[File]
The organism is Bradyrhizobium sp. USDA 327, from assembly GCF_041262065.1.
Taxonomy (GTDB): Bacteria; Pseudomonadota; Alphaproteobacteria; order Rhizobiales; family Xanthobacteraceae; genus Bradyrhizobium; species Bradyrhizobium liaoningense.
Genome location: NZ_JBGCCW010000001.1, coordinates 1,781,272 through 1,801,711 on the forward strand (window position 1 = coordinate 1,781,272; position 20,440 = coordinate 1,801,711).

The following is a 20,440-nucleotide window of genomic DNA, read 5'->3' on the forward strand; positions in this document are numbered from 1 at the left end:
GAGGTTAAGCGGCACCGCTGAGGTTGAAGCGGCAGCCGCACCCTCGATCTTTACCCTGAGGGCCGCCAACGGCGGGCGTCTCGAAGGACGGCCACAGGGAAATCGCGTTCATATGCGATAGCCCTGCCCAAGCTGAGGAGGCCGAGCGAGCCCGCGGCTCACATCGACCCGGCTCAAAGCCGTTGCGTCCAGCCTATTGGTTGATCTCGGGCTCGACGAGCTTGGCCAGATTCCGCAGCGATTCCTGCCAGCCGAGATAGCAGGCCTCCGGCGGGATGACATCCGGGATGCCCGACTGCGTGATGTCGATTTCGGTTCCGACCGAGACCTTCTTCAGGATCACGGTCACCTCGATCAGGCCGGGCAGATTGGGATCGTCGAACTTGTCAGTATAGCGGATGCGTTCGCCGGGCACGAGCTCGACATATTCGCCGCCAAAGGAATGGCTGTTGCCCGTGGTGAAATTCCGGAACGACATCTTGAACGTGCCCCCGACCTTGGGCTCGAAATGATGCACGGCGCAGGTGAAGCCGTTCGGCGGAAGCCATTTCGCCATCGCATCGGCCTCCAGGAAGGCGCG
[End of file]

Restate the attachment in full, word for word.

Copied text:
The organism is Bradyrhizobium sp. USDA 327, from assembly GCF_041262065.1.
Taxonomy (GTDB): Bacteria; Pseudomonadota; Alphaproteobacteria; order Rhizobiales; family Xanthobacteraceae; genus Bradyrhizobium; species Bradyrhizobium liaoningense.
Genome location: NZ_JBGCCW010000001.1, coordinates 1,781,272 through 1,801,711 on the forward strand (window position 1 = coordinate 1,781,272; position 20,440 = coordinate 1,801,711).

The following is a 20,440-nucleotide window of genomic DNA, read 5'->3' on the forward strand; positions in this document are numbered from 1 at the left end:
GAGGTTAAGCGGCACCGCTGAGGTTGAAGCGGCAGCCGCACCCTCGATCTTTACCCTGAGGGCCGCCAACGGCGGGCGTCTCGAAGGACGGCCACAGGGAAATCGCGTTCATATGCGATAGCCCTGCCCAAGCTGAGGAGGCCGAGCGAGCCCGCGGCTCACATCGACCCGGCTCAAAGCCGTTGCGTCCAGCCTATTGGTTGATCTCGGGCTCGACGAGCTTGGCCAGATTCCGCAGCGATTCCTGCCAGCCGAGATAGCAGGCCTCCGGCGGGATGACATCCGGGATGCCCGACTGCGTGATGTCGATTTCGGTTCCGACCGAGACCTTCTTCAGGATCACGGTCACCTCGATCAGGCCGGGCAGATTGGGATCGTCGAACTTGTCAGTATAGCGGATGCGTTCGCCGGGCACGAGCTCGACATATTCGCCGCCAAAGGAATGGCTGTTGCCCGTGGTGAAATTCCGGAACGACATCTTGAACGTGCCCCCGACCTTGGGCTCGAAATGATGCACGGCGCAGGTGAAGCCGTTCGGCGGAAGCCATTTCGCCATCGCATCGGCCTCCAGGAAGGCGCG